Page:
ROME – A leading Vatican official says euthanasia is never the solution and that Pope Francis is proof that the elderly have lives worth living.

Father Alexandre Awi Mello, secretary of the Dicastery for Laity, the Family and Life, was speaking on Tuesday after the presentation of the pontiff’s message for the World Day for Grandparents and the Elderly.

Mello emphasized the pope’s message that the elderly will continue to bear fruit and said it’s an important “message for all those who have had this idea of euthanasia cross their minds, because in reality, even in suffering, even in prayer, a sick person who is going through a very difficult situation, even terminal, can live a life that bears fruits and are a real contribution to the life of the church and of society.”

“The church will never silence her prophetic voice in these matters, because we truly believe in the inalienable gift of life,” he said. 

Schonstatt Father Alexandre Awi Mello, secretary of the Dicastery for Laity, the Family and Life, speaks at a news conference at the Vatican May 18, 2021. (Credit: Paul Haring/CNS.)

Mello told Crux that the more the elderly can be with their families, the better.

“But if you need to take the extreme decision to take them to a home for the elderly, you should not abandon them, ‘park’ them there,” Mello said. “They cannot be discarded. I believe that, with his example, the pope is showing us the way: Euthanasia should not cross our minds, because it is neither a humane nor a Christian solution.”

Mello said that in his message, Pope Francis writes that during old age, “we have to be prepared to bear fruit and to continue working, believing and having hope, giving our contribution even when many times we lack physical strength.” He pointed out that in the pope’s case, he continues to work regardless of his knee pain.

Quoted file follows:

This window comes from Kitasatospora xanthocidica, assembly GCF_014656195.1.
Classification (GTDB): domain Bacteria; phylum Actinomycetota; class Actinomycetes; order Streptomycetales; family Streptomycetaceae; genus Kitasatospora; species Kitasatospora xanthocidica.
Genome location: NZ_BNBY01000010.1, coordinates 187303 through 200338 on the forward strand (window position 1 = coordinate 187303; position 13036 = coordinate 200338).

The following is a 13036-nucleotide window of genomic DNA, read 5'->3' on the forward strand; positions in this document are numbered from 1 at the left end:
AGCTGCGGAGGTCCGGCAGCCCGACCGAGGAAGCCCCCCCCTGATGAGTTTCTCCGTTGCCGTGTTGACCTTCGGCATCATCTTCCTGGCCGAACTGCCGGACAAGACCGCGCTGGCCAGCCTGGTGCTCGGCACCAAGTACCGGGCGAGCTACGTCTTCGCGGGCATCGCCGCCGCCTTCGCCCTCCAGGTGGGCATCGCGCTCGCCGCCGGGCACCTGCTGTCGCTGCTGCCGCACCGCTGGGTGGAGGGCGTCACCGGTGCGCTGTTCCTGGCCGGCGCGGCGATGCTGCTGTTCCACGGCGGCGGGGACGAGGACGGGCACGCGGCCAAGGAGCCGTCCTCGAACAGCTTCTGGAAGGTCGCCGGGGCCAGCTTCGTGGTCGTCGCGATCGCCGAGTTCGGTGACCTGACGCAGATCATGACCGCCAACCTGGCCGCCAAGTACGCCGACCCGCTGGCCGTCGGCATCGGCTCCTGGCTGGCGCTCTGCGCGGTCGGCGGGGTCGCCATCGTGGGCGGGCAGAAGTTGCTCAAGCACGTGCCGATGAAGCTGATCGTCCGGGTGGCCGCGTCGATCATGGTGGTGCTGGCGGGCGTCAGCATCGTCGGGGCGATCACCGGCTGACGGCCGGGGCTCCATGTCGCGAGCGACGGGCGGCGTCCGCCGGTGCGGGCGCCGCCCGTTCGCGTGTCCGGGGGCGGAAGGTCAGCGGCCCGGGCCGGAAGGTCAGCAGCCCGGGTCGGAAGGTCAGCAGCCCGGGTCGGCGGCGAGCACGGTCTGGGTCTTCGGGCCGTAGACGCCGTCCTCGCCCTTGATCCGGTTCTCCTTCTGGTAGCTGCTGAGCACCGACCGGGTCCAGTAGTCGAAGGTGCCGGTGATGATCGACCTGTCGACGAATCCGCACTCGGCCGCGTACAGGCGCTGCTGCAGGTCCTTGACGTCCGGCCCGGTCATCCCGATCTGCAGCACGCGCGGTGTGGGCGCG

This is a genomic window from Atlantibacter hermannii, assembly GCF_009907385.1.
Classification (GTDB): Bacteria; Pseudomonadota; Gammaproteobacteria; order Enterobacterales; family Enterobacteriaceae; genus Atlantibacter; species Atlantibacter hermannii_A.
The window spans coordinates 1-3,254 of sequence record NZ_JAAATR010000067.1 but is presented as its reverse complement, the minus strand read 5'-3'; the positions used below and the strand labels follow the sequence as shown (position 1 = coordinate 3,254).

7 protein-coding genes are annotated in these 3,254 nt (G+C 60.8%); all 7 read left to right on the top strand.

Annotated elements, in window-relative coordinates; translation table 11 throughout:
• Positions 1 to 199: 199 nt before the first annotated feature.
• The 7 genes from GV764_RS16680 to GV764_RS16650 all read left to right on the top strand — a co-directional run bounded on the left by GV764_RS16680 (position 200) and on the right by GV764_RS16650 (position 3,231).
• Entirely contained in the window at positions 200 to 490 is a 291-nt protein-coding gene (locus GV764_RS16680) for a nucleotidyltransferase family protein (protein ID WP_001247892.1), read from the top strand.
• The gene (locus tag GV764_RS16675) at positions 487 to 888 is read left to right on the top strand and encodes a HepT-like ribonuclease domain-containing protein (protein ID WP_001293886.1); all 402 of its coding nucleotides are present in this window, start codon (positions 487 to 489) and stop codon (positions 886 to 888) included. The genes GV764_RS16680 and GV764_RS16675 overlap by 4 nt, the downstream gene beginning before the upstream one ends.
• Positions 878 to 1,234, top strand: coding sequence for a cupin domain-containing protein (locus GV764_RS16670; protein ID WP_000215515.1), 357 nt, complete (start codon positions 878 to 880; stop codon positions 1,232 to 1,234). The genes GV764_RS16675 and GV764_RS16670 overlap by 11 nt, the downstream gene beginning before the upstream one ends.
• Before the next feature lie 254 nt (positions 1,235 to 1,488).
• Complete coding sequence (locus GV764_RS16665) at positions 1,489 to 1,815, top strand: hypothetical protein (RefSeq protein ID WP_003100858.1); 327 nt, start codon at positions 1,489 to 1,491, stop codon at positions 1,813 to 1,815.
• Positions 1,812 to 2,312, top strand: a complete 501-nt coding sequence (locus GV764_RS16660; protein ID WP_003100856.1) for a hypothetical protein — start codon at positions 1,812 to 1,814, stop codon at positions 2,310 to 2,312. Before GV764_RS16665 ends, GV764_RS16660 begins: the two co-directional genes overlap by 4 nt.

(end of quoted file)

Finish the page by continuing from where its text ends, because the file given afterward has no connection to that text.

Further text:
“It is not only about being seen in a wheelchair, but actually continuing to deliver his message, even despite the pain we know he must be feeling,” said Mello.

An elderly person’s ability to build a better life, both for the church and society, is the core message of Pope Francis’s text for the World Day for Grandparents, on July 24. This applies to the many who have suffered “in a special way” due to the COVID-19 pandemic, and those who are suffering due to the Russian invasion of Ukraine.

“Once more, the pope is putting his finger on the wound, meaning, where society is lacking, where society is giving a counter-witness,” Mello said. “It is there where the pope wants to pay most attention. From the beginning of his pontificate, the elderly have been a priority for Pope Francis, because they are the ones being discarded by society.”

At the presentation of the papal message, American Cardinal Kevin Farrell referred both to Pope Francis’s health and the impact the war in Ukraine is having on the elderly.

“The pope, perhaps more than most of us, sees and suffers in his heart” for the people of Ukraine, he said. “There are no words to describe the horrors and suffering that is going on. Eldelry people and young children are the ones who suffer more than anybody. They are the ones who suffer the consequences (of the) human tragedy that is this war.”

Farrell said that the “whole world” needs to come together and pray for an end to the war, and that until this happens, the Catholic Church will continue to do what it always does: pray for these people, help in any way possible, intervene and appeal to bring this terrible tragedy to an end.

As for Francis’s health, Farrell said that the pope “accepts his limitations at this moment with a great spirit, a great heart.”

“I think he’s an example to all of us,” he said. “We should not hide the fact that with age comes a lessening of our ability to play a part in the world.”

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